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Obama says 80 percent of public backs his debt ceiling option. Really?

Obama said Friday that 80 percent of Americans back a combination of spending cuts and new tax revenue to whittle the US deficit and end the debt ceiling crisis. Not according to polls.

By Staff writer / July 15, 2011

President Barack Obama walks away from the podium after talking about the ongoing budget negotiations following a news conference, on July 15, in the briefing room of the White House.

Pablo Martinez Monsivais/AP

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President Obama made an arresting statement Friday, in an effort to nudge Republicans to reconsider their opposition to tax increases.

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"You have 80 percent of the American people who support a balanced approach," to reduce federal deficits with new tax revenue as well as spending cuts, Mr. Obama said in a press conference. "That’s not just Democrats," he emphasized. "That’s [also] the majority of Republicans."

Is he right?

Technically, no, according to recent polls tracked by the Polling Report website.

The president is correct that most Americans, when asked how to solve America's budget problems, opt for a mixed approach rather than all spending cuts or all tax hikes.

But it's hard to find a poll where the tally in favor of a blended approach reaches 80 percent – and it's possible that the share of Republicans who lean that way is lower than 50 percent.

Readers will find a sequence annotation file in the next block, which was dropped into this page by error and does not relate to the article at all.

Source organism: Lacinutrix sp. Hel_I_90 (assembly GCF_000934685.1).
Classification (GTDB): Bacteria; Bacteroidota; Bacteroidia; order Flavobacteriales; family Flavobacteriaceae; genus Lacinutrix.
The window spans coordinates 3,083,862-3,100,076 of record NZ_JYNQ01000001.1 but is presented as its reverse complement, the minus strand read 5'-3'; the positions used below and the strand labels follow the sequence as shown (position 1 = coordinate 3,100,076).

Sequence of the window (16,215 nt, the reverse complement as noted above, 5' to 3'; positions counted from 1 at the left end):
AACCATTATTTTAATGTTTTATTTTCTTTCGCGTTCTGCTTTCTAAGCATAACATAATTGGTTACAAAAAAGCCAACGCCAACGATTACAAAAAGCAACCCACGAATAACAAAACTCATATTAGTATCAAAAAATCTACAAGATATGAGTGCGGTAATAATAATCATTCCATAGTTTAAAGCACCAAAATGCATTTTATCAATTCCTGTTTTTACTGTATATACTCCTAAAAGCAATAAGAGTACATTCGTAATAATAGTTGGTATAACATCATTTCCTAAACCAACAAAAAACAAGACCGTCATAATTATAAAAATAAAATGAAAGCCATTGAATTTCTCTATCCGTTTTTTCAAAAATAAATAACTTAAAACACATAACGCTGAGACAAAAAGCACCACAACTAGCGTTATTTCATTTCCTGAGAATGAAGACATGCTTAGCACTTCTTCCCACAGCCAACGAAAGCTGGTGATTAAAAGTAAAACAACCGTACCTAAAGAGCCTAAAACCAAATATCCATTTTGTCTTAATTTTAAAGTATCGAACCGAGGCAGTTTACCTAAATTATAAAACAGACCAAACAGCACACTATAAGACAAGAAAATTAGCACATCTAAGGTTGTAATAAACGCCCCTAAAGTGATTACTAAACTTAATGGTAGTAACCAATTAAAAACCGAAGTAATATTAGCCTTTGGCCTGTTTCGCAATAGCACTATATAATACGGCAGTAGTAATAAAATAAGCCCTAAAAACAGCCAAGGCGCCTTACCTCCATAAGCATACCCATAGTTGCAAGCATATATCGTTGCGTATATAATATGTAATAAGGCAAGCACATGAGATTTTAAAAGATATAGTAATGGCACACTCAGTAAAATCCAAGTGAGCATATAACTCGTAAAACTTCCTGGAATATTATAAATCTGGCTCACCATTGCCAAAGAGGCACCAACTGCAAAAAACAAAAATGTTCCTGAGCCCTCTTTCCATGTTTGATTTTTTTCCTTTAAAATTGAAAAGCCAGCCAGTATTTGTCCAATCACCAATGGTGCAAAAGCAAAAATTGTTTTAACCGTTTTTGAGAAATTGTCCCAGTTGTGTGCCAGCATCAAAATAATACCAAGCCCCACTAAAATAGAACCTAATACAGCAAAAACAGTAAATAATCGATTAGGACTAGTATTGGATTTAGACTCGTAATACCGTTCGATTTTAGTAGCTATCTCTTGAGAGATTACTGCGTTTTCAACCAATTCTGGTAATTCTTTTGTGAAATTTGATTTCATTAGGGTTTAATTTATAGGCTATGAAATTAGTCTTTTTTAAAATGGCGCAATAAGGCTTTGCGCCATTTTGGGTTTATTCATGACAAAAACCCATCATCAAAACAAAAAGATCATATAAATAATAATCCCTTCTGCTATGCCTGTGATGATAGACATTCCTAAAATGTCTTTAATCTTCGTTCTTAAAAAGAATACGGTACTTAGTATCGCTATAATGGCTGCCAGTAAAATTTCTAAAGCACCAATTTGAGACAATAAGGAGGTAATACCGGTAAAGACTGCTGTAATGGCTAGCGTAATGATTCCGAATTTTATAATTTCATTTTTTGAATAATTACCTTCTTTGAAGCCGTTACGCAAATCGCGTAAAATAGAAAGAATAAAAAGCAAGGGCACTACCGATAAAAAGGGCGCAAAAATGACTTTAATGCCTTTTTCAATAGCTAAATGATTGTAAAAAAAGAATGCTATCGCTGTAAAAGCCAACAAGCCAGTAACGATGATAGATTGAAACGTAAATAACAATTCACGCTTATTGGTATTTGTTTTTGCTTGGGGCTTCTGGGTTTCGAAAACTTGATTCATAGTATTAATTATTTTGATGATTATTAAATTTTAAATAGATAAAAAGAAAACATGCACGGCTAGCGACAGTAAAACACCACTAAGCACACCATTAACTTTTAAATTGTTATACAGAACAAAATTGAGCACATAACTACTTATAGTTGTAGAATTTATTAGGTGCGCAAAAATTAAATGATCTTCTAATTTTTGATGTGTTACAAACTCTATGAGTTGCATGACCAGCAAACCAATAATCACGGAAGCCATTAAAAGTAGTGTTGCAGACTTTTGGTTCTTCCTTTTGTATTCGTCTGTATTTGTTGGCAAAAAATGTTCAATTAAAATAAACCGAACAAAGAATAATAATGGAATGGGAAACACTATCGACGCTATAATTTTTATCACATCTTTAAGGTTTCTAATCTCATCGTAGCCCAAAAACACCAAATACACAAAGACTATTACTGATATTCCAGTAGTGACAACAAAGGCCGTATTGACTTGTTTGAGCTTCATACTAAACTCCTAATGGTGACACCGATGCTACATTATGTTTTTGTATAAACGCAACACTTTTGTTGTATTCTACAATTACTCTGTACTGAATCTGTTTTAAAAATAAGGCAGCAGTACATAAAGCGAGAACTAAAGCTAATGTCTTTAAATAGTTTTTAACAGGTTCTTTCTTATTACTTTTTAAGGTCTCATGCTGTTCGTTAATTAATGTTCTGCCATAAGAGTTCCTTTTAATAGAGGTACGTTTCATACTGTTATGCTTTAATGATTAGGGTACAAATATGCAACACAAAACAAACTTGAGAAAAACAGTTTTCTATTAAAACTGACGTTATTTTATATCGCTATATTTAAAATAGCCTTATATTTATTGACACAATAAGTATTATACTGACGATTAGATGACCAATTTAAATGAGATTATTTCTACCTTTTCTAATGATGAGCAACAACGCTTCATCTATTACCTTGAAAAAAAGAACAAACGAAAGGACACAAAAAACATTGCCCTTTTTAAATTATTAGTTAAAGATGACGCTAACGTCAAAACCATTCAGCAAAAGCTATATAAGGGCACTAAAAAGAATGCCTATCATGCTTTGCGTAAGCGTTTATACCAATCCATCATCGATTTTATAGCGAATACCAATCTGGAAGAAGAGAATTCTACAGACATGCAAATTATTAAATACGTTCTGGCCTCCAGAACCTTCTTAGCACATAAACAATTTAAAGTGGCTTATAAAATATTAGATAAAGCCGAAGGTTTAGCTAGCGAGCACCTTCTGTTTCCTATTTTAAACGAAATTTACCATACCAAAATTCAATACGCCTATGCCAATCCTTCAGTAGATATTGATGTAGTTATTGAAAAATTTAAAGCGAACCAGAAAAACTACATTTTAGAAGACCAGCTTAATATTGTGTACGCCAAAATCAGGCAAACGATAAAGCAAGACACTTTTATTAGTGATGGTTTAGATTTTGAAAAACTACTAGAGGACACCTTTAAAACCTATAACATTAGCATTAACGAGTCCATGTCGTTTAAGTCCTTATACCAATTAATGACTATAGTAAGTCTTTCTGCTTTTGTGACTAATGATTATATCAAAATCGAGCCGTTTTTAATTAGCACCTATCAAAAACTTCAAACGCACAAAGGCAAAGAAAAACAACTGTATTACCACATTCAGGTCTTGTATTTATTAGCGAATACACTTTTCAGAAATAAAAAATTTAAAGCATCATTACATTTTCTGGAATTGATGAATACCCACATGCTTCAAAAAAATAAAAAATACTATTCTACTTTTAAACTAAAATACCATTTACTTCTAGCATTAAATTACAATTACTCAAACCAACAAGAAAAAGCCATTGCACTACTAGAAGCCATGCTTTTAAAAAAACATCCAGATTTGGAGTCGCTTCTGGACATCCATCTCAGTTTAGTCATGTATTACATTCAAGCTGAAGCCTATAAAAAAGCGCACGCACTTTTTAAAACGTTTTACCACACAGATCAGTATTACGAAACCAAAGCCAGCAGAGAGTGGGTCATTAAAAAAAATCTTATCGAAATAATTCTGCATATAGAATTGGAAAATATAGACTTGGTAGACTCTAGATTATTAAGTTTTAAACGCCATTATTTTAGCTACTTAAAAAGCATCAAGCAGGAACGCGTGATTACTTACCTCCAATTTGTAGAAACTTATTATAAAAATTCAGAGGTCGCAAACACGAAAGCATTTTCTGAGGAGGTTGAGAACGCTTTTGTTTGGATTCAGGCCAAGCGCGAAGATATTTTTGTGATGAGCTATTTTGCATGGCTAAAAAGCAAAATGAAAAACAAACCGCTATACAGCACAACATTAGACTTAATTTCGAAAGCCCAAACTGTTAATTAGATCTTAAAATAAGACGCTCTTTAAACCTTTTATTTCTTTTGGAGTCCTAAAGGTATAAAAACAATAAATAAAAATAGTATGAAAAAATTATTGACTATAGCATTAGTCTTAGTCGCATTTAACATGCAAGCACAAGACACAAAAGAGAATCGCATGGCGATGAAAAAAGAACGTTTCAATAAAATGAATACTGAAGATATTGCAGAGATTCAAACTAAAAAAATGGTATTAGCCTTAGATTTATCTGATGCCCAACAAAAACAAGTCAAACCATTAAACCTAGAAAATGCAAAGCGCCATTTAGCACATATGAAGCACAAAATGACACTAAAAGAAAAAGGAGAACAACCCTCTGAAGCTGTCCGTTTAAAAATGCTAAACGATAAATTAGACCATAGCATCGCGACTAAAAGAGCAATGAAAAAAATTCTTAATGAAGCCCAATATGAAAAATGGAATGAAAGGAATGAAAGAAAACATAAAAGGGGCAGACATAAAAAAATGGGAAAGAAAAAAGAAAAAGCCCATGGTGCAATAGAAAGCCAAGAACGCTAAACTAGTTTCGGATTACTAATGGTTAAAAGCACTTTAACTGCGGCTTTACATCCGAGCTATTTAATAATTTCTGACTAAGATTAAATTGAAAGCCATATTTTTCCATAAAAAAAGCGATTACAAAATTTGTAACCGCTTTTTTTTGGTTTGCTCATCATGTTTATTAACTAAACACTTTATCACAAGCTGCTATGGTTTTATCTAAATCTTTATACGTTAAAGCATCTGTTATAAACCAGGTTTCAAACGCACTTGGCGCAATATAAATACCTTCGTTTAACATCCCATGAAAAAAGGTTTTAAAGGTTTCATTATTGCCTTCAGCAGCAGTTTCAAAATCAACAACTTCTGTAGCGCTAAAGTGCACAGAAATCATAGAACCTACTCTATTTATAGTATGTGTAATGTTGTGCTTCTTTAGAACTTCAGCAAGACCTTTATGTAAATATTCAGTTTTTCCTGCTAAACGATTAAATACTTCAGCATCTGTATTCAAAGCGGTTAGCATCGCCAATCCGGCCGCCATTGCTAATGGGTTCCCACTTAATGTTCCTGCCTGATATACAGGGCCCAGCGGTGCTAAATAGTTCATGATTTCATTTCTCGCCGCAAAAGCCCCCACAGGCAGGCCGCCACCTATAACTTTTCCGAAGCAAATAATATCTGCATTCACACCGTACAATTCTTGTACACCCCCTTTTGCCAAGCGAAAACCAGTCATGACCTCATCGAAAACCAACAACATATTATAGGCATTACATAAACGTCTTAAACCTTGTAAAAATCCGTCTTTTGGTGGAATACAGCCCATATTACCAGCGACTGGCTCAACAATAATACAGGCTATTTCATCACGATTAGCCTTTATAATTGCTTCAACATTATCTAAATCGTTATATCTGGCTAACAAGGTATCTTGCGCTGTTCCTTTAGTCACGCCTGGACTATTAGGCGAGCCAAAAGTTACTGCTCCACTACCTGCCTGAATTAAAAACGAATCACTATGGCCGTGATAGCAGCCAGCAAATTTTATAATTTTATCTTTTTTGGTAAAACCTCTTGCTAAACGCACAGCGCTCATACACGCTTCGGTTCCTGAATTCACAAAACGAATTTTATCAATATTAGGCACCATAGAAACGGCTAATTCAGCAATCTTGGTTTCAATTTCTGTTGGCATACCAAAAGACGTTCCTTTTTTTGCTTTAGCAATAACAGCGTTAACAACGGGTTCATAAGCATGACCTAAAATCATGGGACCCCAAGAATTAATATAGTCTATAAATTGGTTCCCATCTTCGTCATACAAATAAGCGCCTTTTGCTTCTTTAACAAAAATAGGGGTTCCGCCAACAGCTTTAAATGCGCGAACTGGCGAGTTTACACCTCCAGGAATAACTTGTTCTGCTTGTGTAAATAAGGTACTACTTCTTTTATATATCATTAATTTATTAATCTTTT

So Obama can point to public opinion as a kind of arrow in his quiver, but Americans aren't embracing his views by an 80-to-20 margin over Republicans.

Here's what the polls say.

The survey Obama appeared to be referencing in his comment was by Gallup, released Wednesday. US adults were asked how they'd like to see Congress tackle federal deficits.

At one end of the spectrum, 20 percent opted for "only with spending cuts." At the other end, 4 percent said "only with tax hikes." And 69 percent voiced support for something in between – mostly for either an equal mix of tax hikes and spending cuts (32 percent) or a blend emphasizing "mostly spending cuts" (30 percent).

Take note, Mr. President, that was 69 percent, not 80 percent. And it's not clear that 69 percent would rally around any specific deficit-reduction plan.

But the poll may also ring an alarm for Republican lawmakers.

Among adults who identified themselves as Republicans, just 26 percent called for addressing deficits "only with spending cuts."

That's a big contrast with Republicans elected to the US House of Representatives, who stand almost uniformly against boosting tax revenue as part of the solution.

Some 24 percent of Republicans in the poll called for an equal mix of tax hikes and spending cuts, while 41 percent opted to do the job "mostly with spending cuts."

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